This way you allow the free propogation of ideas. You're free to buy the book, to talk about it, to consider its ideas, and to follow some of the advice in it. But, buying the book (if it is indeed proven that there is a correlation between buying the book and abusing your child, which is dubious) puts you in a group that is at risk of harming your child, so you shouldn't be surprised that the government services that try to prevent child abuse are keeping a closer eye on you.

The obvious problem with this is, is that it sets a precedent for the government to track people if they are part of a 'high-risk' group, which they could determine themselves. Proving the correlation between one action and another action is hard to do, and I'm guessing the government won't be so strict about it, if it comes to that.
But, seeing as the government already tracks a large group of people on way more dubious grounds, I don't think that child services being more selective in who they keep an eye on, is really making the situation worse.
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Re: Couple Found Guilty of Murder, followed parenting book

Postby morriswalters » Thu Dec 12, 2013 10:58 am UTC

BattleMoose wrote:I don't care if they feel rewarded.

I want the distribution of this book to be limited and that can be achieved through banning it. At the very least, people who use the book will know it has been banned and will have to jump through more hoops in the mind to rationalise why its banned and why its still the best thing for their child.

While I realise there is no way to limit digital distribution I don't think any publisher would print it and limiting hard copies is something and will make it harder to distribute.
Who asked you? Why is your moral point of view so important? Would you believe that your wish to ban a book is not unique, and in fact is no different others who see different books in exactly the same light as you see this one, and wish to ban them as well. This last is not a statement of what might be, rather a statement of what is. Who gets to choose? You?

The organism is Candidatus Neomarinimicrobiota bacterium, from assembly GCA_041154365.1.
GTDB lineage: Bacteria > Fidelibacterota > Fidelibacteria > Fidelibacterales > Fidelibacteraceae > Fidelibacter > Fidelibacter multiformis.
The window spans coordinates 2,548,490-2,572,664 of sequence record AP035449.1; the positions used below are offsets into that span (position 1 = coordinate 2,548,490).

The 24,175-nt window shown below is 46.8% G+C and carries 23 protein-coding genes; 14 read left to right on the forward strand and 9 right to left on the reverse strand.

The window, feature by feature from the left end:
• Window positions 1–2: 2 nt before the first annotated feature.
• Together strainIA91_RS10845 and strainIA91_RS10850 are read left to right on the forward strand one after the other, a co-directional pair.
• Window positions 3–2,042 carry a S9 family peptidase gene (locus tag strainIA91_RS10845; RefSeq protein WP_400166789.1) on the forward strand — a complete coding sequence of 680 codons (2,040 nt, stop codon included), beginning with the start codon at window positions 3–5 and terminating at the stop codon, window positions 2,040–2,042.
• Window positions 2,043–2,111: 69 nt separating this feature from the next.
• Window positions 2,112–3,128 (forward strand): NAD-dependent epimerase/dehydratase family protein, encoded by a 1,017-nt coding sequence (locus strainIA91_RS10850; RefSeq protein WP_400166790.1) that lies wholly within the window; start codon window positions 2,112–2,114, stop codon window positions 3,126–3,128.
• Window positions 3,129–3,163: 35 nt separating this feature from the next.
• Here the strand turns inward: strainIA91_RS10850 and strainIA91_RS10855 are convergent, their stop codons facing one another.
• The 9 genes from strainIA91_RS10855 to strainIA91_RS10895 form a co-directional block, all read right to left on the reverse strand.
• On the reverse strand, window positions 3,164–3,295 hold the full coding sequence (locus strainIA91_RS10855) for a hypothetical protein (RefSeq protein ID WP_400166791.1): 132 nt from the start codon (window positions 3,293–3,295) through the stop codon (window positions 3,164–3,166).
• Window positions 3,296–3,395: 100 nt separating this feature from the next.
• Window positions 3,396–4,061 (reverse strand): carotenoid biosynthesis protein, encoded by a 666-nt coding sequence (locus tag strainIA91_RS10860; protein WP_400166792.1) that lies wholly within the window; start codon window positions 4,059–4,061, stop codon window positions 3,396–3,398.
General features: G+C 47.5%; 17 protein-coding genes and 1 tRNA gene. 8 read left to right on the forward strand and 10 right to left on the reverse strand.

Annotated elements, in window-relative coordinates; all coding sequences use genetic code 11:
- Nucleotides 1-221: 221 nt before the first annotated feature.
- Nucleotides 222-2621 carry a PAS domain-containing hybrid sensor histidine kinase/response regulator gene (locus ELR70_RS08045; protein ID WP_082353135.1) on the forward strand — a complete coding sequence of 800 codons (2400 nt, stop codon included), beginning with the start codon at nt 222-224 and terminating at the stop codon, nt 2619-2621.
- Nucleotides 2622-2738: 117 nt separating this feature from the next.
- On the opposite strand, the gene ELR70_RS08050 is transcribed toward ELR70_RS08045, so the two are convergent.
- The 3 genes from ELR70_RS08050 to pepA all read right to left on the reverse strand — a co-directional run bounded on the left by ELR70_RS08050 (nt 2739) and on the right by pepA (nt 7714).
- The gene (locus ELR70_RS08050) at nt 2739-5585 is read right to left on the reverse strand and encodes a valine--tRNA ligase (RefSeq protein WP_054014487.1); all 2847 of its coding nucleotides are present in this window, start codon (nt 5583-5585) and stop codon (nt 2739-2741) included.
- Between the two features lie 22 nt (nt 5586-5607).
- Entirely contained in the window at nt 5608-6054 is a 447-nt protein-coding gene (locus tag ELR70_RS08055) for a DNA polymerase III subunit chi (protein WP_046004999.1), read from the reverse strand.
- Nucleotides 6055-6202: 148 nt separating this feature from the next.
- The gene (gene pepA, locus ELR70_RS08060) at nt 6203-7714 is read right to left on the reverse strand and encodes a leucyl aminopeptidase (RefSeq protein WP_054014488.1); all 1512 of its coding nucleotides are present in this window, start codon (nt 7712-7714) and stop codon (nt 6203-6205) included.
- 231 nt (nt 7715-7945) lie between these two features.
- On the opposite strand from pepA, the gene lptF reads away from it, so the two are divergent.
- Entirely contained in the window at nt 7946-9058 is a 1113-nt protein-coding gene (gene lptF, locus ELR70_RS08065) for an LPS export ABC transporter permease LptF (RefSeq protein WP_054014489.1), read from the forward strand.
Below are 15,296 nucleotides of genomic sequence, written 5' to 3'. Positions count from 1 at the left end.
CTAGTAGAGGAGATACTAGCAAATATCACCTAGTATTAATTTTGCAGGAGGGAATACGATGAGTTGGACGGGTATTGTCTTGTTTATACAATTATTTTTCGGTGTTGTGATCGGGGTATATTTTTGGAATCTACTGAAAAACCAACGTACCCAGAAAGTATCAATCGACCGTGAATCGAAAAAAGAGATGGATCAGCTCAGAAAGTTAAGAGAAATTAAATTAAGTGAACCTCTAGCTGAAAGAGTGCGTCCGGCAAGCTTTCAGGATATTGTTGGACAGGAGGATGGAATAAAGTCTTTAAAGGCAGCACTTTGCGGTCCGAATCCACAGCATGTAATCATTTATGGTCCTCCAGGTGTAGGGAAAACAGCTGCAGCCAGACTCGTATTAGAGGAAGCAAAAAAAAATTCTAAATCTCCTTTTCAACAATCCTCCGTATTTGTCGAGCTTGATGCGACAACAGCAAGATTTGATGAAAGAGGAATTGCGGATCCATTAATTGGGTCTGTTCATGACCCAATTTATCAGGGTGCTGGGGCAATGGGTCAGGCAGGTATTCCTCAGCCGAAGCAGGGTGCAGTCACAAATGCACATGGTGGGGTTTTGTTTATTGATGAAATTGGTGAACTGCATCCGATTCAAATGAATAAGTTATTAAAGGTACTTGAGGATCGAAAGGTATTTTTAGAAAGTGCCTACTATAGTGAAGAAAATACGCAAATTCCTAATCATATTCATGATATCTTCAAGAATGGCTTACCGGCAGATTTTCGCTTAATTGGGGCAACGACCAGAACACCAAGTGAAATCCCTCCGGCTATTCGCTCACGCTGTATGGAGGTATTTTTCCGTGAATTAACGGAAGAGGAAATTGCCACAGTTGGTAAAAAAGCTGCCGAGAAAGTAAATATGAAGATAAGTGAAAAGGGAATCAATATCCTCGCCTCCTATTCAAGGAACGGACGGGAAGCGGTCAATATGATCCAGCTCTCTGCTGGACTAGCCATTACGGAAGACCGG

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Re: Couple Found Guilty of Murder, followed parenting book

Postby BattleMoose » Thu Dec 12, 2013 11:07 am UTC

morriswalters wrote:
BattleMoose wrote:I don't care if they feel rewarded.

I want the distribution of this book to be limited and that can be achieved through banning it. At the very least, people who use the book will know it has been banned and will have to jump through more hoops in the mind to rationalise why its banned and why its still the best thing for their child.

While I realise there is no way to limit digital distribution I don't think any publisher would print it and limiting hard copies is something and will make it harder to distribute.
Who asked you? Why is your moral point of view so important? Would you believe that your wish to ban a book is not unique, and in fact is no different others who see different books in exactly the same light as you see this one, and wish to ban them as well. This last is not a statement of what might be, rather a statement of what is. Who gets to choose? You?


This is a public forum for the exchanging of views and opinions. I am participating. And I certainly don't need your permission to do so.

I believe inciting and encouraging others to break the law (especially violence) is in of itself an offence and should be punishable by the law. And would be an objective perspective for the banning of media. Many countries have such laws and don't fall down the slippery slope nonsense that I am sure will appear within the next few posts of this thread.

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Re: Couple Found Guilty of Murder, followed parenting book

Postby morriswalters » Thu Dec 12, 2013 11:36 am UTC